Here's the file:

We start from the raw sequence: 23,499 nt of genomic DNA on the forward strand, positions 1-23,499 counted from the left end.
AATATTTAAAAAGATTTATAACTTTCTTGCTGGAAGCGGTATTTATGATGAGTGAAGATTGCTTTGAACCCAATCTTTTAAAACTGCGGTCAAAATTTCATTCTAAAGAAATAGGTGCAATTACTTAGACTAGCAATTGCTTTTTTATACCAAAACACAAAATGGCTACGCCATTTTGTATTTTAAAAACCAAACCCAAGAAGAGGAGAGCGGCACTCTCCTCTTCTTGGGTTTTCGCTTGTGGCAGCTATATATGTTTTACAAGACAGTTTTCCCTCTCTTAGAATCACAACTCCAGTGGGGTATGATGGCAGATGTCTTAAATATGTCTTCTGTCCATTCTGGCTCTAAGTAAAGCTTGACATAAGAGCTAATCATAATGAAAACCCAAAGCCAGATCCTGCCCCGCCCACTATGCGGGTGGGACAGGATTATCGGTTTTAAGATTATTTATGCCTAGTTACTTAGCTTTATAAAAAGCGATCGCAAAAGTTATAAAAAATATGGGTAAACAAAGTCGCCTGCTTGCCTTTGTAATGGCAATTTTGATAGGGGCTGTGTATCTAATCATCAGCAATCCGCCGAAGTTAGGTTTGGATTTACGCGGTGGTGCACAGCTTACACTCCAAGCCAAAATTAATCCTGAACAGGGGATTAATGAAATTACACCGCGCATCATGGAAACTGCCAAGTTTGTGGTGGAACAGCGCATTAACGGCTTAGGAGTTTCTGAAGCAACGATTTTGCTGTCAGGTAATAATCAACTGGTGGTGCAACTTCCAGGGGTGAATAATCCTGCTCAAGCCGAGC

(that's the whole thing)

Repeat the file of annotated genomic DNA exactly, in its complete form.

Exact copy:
We start from the raw sequence: 23,499 nt of genomic DNA on the forward strand, positions 1-23,499 counted from the left end.
AATATTTAAAAAGATTTATAACTTTCTTGCTGGAAGCGGTATTTATGATGAGTGAAGATTGCTTTGAACCCAATCTTTTAAAACTGCGGTCAAAATTTCATTCTAAAGAAATAGGTGCAATTACTTAGACTAGCAATTGCTTTTTTATACCAAAACACAAAATGGCTACGCCATTTTGTATTTTAAAAACCAAACCCAAGAAGAGGAGAGCGGCACTCTCCTCTTCTTGGGTTTTCGCTTGTGGCAGCTATATATGTTTTACAAGACAGTTTTCCCTCTCTTAGAATCACAACTCCAGTGGGGTATGATGGCAGATGTCTTAAATATGTCTTCTGTCCATTCTGGCTCTAAGTAAAGCTTGACATAAGAGCTAATCATAATGAAAACCCAAAGCCAGATCCTGCCCCGCCCACTATGCGGGTGGGACAGGATTATCGGTTTTAAGATTATTTATGCCTAGTTACTTAGCTTTATAAAAAGCGATCGCAAAAGTTATAAAAAATATGGGTAAACAAAGTCGCCTGCTTGCCTTTGTAATGGCAATTTTGATAGGGGCTGTGTATCTAATCATCAGCAATCCGCCGAAGTTAGGTTTGGATTTACGCGGTGGTGCACAGCTTACACTCCAAGCCAAAATTAATCCTGAACAGGGGATTAATGAAATTACACCGCGCATCATGGAAACTGCCAAGTTTGTGGTGGAACAGCGCATTAACGGCTTAGGAGTTTCTGAAGCAACGATTTTGCTGTCAGGTAATAATCAACTGGTGGTGCAACTTCCAGGGGTGAATAATCCTGCTCAAGCCGAGC